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Explorations of Science in Cyber Security

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If you have a question about this talk, please contact Wei Ming Khoo.

A scientific perspective on cyber security (a “science of cyber security”) is growing as a sound and respected area of research. In this talk we discuss how an empirical perspective enhances our understanding of how to create efficiently secure cyber infrastructure. In particular we discuss four questions that reflect “delusions” that we at the CERT Program see as endemic in the practice of cyber security.

  1. If code correctness is improving, why do exploits continue to rely on known avoidable programming mistakes?
  2. If policies are effective, why do unimplemented or ineffective policies continue to be an enabling element of major incidents?
  3. If monitoring provides useful situational awareness, why do so many significant intrusions remain undetected for weeks? months? years?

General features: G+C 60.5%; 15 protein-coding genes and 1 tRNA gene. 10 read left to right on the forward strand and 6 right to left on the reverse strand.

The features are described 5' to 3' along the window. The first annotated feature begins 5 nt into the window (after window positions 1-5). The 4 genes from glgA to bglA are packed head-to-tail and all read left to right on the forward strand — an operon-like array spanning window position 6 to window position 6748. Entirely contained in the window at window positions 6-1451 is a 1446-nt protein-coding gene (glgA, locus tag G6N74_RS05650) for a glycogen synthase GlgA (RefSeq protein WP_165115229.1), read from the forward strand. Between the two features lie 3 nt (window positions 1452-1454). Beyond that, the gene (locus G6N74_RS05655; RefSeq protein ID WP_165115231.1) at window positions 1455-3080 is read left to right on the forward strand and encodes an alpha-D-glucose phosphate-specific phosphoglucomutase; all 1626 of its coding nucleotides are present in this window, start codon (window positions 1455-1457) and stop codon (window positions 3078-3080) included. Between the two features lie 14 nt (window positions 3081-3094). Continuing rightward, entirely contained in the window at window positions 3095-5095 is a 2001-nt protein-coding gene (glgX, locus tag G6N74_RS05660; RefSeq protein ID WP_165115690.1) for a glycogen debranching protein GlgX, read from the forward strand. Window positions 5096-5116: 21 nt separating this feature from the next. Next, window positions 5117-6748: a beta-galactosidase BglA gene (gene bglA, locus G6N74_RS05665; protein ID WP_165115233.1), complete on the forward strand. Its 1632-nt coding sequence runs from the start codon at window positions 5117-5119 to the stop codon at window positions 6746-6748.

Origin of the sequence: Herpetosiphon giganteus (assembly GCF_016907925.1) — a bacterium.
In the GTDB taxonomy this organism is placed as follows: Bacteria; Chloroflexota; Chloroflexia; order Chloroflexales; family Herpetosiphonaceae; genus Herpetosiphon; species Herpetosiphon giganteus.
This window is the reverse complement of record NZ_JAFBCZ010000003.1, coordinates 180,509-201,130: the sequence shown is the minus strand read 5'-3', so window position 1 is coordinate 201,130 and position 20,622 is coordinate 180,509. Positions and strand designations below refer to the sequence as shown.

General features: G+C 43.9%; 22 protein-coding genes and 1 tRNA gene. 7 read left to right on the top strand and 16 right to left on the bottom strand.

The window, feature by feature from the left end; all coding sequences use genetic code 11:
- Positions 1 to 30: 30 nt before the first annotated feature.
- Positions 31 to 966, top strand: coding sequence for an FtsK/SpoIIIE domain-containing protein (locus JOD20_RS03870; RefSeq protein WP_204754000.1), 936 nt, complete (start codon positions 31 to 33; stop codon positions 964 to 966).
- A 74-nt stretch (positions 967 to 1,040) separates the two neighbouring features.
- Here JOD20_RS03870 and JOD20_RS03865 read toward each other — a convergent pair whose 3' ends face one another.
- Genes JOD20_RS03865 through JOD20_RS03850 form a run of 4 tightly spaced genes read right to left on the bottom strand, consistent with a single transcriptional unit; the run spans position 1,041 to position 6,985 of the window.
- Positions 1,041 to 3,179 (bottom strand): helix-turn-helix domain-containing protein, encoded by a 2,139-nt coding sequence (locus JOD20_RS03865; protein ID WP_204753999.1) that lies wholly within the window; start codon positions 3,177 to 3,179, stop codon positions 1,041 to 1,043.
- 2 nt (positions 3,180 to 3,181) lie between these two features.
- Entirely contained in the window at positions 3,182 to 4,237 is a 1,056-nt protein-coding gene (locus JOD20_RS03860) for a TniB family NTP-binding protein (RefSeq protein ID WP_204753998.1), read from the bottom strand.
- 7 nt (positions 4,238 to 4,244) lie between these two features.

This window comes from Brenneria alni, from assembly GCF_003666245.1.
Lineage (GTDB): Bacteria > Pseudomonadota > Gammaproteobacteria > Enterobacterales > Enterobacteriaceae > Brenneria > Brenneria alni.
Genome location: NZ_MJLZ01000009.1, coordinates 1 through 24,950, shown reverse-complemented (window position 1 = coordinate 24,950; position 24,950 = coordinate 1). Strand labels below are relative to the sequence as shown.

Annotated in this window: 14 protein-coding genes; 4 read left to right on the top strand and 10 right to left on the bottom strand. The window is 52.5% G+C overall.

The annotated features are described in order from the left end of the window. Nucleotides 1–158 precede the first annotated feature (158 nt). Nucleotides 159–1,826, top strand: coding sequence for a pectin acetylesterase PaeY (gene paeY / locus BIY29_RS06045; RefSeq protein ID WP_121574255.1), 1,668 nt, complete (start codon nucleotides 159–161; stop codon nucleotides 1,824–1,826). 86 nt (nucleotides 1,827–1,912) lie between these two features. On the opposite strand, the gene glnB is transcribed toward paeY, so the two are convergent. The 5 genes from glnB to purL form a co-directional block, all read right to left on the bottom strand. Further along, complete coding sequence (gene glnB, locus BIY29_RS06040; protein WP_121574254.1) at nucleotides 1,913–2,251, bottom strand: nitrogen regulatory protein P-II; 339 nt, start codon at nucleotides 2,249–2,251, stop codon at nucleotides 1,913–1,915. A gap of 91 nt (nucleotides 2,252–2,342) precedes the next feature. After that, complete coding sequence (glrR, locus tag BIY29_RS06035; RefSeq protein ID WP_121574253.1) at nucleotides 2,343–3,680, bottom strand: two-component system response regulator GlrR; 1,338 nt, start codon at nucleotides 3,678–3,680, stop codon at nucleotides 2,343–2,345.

4. If proficient response capabilities exist, why are even sophisticated victims challenged to quickly and effectively investigate, mitigate and recover?

We discuss our recent work in synthetic data generation and other work at CERT that strives to take sound scientific approaches to understanding and solving the challenges of creating and operation efficiently secure cyber infrastructure.

Some of the publicly available cyber security information and tools from the CERT Program include:

Secure Coding, http://www.cert.org/secureRcoding

Resiliency, http://www.cert.org/resilience

Cyber Training, http://www.cert.org/work/training.html

Insider Threats, http://www.cert.org/insider_threat

Forensics, http://www.cert.org/forensics

Network Monitoring, http://tools.netsa.cert.org

Fuzz Testing, http://www.cert.org/download/bff

Additional information is available at www.cert.org and in the 2010 CERT Research Report, www.cert.org/research/2010researchRreport.pdf.

This talk is part of the Computer Laboratory Security Seminar series.

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